The U.S. Military is investigating the possibility of an insider attack in Afghanistan, when one U.S. service member was wounded during an “active ground engagement,” Reuters reported.
The New York Times reported that the engagement was “described as an insider attack by friendly forces.” And, that U.S. troops then bombed members of the Afghan militia “after at least one opened fire on American Special Forces soldiers deployed there,” The Times said.
“While some Afghan officials said that at least two American soldiers were killed in what was described as an insider attack by friendly forces, Capt. Tom Gresback, a spokesman for the United States military in Afghanistan, rejected those reports and said that only one American service member had been wounded,” The Times reported. “Captain Gresback would not say whether the service member had been wounded by friendly fire, or whether the United States had bombed the militia afterward.”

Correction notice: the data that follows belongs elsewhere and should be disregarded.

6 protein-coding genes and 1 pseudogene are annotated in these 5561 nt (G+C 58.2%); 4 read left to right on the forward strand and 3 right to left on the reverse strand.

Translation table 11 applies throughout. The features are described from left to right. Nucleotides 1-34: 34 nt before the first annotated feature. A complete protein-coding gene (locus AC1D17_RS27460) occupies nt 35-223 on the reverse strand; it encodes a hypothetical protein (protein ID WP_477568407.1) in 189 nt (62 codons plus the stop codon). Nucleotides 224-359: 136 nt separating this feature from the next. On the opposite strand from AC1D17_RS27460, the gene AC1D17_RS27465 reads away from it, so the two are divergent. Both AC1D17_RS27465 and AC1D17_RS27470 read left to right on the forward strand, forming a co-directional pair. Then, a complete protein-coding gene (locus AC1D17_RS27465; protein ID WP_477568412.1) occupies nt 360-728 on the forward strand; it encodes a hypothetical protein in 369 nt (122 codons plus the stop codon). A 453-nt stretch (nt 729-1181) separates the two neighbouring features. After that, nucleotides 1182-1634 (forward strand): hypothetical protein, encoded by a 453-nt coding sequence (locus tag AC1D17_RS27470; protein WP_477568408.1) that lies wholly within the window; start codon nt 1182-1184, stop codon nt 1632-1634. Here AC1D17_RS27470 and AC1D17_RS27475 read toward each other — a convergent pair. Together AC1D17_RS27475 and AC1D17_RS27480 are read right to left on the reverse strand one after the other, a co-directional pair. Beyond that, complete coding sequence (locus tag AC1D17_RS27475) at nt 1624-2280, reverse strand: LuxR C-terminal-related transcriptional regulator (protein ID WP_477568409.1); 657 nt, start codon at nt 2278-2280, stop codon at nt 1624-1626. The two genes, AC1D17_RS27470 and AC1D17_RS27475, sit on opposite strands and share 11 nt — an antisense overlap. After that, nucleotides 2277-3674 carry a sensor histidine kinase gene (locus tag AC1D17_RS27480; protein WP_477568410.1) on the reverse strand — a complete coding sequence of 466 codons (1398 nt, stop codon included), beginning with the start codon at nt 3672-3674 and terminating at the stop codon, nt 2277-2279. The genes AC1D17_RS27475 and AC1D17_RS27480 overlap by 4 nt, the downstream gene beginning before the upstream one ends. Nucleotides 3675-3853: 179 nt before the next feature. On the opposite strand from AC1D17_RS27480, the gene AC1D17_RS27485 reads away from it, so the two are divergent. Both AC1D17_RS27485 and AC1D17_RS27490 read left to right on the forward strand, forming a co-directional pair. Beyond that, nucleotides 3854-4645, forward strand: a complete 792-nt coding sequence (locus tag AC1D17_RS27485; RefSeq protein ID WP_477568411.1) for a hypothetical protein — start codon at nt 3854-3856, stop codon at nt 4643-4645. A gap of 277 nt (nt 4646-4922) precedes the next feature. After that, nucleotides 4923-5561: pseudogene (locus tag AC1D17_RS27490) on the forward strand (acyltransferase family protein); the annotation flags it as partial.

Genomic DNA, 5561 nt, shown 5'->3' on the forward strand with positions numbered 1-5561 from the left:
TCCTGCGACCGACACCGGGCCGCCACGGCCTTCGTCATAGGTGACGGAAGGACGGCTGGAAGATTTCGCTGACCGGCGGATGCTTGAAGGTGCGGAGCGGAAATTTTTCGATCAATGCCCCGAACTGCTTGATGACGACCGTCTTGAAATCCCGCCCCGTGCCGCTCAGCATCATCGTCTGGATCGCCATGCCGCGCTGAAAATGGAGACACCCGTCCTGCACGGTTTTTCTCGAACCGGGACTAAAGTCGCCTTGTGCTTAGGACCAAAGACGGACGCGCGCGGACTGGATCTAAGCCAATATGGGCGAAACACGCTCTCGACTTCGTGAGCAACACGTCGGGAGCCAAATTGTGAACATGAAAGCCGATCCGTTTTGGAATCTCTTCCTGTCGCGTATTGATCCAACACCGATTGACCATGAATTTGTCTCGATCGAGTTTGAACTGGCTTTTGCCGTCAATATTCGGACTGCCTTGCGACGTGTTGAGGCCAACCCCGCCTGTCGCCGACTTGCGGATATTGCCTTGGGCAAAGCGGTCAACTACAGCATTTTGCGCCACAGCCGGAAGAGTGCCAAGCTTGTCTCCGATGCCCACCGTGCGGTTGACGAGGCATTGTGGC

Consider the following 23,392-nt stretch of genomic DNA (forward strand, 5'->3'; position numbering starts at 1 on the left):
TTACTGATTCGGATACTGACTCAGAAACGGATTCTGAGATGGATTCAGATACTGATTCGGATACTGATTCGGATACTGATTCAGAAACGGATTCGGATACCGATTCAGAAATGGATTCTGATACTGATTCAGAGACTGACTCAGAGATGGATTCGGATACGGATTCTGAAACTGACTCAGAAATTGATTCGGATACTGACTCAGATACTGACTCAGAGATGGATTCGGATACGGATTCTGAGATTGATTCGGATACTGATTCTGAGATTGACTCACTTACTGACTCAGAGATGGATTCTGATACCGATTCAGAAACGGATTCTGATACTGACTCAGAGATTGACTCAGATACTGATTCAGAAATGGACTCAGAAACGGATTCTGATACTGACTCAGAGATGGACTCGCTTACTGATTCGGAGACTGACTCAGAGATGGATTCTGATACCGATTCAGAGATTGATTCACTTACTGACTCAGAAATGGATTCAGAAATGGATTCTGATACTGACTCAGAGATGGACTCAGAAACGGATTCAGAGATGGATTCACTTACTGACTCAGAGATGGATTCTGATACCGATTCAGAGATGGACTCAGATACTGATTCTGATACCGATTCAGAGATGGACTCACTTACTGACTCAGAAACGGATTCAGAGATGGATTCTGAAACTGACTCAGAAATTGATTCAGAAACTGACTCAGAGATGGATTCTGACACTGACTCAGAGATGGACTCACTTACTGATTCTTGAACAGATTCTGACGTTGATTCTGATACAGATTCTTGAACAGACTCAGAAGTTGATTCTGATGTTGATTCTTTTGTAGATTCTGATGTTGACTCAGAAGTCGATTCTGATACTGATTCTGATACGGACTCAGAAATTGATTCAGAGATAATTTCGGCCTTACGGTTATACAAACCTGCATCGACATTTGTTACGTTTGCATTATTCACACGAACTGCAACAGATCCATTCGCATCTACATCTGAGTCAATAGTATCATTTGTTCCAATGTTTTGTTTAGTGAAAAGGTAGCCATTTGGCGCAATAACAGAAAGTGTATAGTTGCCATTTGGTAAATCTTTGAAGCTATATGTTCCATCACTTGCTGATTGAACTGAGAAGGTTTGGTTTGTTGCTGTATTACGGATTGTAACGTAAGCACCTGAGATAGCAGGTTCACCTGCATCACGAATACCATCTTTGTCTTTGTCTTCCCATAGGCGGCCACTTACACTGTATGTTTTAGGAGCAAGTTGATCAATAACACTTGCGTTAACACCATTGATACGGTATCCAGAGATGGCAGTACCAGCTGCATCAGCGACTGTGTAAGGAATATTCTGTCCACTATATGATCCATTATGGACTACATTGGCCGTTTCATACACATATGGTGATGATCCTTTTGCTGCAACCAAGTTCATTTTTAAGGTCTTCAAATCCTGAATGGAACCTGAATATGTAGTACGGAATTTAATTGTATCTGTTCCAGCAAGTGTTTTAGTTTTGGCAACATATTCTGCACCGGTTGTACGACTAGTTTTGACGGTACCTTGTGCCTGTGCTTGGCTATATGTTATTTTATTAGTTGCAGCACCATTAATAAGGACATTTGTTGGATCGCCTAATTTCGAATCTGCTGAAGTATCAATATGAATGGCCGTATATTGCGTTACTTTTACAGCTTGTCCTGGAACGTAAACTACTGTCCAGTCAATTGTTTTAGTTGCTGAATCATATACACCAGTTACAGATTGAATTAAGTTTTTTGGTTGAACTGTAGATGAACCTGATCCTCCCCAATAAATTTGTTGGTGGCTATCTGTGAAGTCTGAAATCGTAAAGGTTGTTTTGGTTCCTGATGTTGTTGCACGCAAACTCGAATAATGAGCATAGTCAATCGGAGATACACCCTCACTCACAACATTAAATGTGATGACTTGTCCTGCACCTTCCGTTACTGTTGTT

Capt. Tom Gresback, a public affairs director at the NATO-led Resolute Support headquarters in Kabul, said that one U.S. service member was wounded in the Achin district in Nangarhar province.
“No coalition service members were killed in the engagement. One U.S. service member was wounded and is in stable condition at a medical treatment facility,” Gresback told Voice of America.
Local media said that after the incident, the U.S. military called in airstrikes, killing more than a dozen members of the militia force.
If the attack was an insider attack, it would be the most recent insider attack against U.S. forces.
In June, three U.S. soldiers were killed by an Afghan Army soldier in eastern Afghanistan. The three soldiers were killed during a joint U.S.-Afghan military operation in Nangarhar province. The Taliban claimed responsibility for the attack.
On New Year’s Day, Sgt. 1st Class Mihail Golin, a 10th Special Forces Group operator, was killed in a small arms fire engagement in Afghanistan.
“We continue to strategically push IS-K [Islamic State Khurasan] back from their fighting positions, taking seven kilometers and clearing much of the Mohmand Valley, Nangarhar,” Gresback said in a statement.
U.S. Special Forces have been combatting IS-K in Nangarhar for the past several years since they appeared in Afghanistan.